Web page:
Judaism for me started when I was at least ten, at the collapse of the Soviet Union, when we started getting gifts from Israel – rattles for Purim, menorahs for Hanukkah, books, stationery, matzos. Judaism meant new and fresh and different and special. Sure, Soviet Jews accepted it as their own very quickly, a little Jewish community formed in our town and started celebrating all the important and less important holidays. It’s as if a dormant software program in their heads suddenly got activated. But still, this was new to everybody, kids and adults. I don’t have memories of my mother doing Passover clean up and sending us to look for chametz around the house like some Jewish families in the US might, and I don’t have memories of singing holiday songs in preschool like my nieces now do in Israel.

Our big holiday in the Soviet Russia was the same as everyone else’s: the completely non-religious New Year. It was big like Christmas in the West, minus the Christian aspect of it. That is, we decorated the tree and sang special (non-religious) children’s songs, lit festive lights, ate holiday food, and got presents allegedly delivered and put under the tree by a certain Ded Moroz, the Russian equivalent of Santa Claus.

Most Jews of my parents’ and of my generations who made aliyah or emigrated to other countries continue to celebrate New Year. Do I care about this holiday as my own? I am not sure. In my mind it comes accompanied by the same uncertainty, the same unsure here-not-here dance as Jewish holidays. Is it mine? I don’t know. In a way it is more mine than Yom Kippur. I grew up with it, it’s in my muscle memory. I still have the impulse to stay up late on the 31st and wake up on January 1st to run and to search for presents under the tree. The way I don’t have a natural impulse to fast on Yom Kippur because I didn’t grow up with it.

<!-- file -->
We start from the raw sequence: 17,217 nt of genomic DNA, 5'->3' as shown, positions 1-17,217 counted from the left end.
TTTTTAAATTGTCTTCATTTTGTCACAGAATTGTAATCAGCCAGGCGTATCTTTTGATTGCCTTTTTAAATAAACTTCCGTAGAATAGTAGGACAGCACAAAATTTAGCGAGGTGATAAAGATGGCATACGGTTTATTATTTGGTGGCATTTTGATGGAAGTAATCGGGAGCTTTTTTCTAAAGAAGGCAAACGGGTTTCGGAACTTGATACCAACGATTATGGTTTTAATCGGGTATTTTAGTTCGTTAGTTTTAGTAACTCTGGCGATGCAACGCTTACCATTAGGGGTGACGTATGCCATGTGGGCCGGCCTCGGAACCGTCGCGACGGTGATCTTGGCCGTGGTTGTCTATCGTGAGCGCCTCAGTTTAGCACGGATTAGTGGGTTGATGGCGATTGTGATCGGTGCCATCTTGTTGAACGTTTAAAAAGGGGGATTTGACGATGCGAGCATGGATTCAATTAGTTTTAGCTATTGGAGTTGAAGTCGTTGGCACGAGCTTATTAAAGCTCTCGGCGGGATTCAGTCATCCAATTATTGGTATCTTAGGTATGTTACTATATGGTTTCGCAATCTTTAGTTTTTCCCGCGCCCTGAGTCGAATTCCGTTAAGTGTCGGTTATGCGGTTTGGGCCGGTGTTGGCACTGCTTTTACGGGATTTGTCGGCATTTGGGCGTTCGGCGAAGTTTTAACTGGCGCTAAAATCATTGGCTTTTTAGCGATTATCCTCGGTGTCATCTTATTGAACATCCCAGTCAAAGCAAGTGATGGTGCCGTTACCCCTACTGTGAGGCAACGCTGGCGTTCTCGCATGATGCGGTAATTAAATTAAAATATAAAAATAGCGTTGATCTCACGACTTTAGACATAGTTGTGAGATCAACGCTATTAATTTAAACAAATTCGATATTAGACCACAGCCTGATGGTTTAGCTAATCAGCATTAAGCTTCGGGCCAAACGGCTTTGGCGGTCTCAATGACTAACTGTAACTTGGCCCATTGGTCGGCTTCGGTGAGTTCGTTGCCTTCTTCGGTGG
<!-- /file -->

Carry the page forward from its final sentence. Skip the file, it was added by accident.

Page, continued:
I’m a cultural hybrid, that’s what I am. And that’s fine. There is nothing wrong with celebrating the New Year in a completely secular but Christmas-like way (because we’re culturally Russians), while also fasting on Yom Kippur (because we’re Jewish), but I don’t feel that I can do either with a full heart, without this apologetic and unsure attitude like I want to stay in the doorway with just one foot in the room, but not completely go in there. Because I am still searching.

What adds a sense of urgency to the search are my kids. If I were alone, I’d have all the time in the world and many Yom Kippurs ahead of me (or none, who knows, it doesn’t matter) to search, to decide, to wait till I begin to feel it. But I have two little kids, who are growing up in this air of unsureness and constant search. I would like to provide them with a sense of stability in the form of traditions (especially since this might be the only source they might derive stability from since we’ve changed four cities and three countries in the past six years). I want them to grow up surrounded by comforting and reassuring rituals that make their world a more secure place. I want them to have it in their bones that we fry sufganiyot and light candles on Hanukkah, that grownups fast on Yom Kippur, that Passover means matzos and no bread. I want to tell them all the important stories so that they could internalize them as their own. To celebrate Rosh Hashanah, and maybe also New Year with the tree, since it is also part of our cultural make up. I want all that, but I can’t bring myself to do that, because every time I approach something, I stay in the doorway and ask “why?” “is it mine?” “am I allowed in?” “do I want to go in?”. I can’t simply fake it while I’m still searching.

Last year I brought homemade sufganiyot to the Christmas fair at my son’s school. And it felt right. Two years earlier at the same time of year, he finally stopped singing “Happy Birthday” at the sight of Hanukkah candles. Maybe this year I’ll try not eating bread for Passover without waiting for the right feel. Maybe not. Maybe I’ll fast next Yom Kippur.

I can’t provide them with a sense of stability in the form of unshakable traditions because I myself am still searching. But I can take them along for the ride.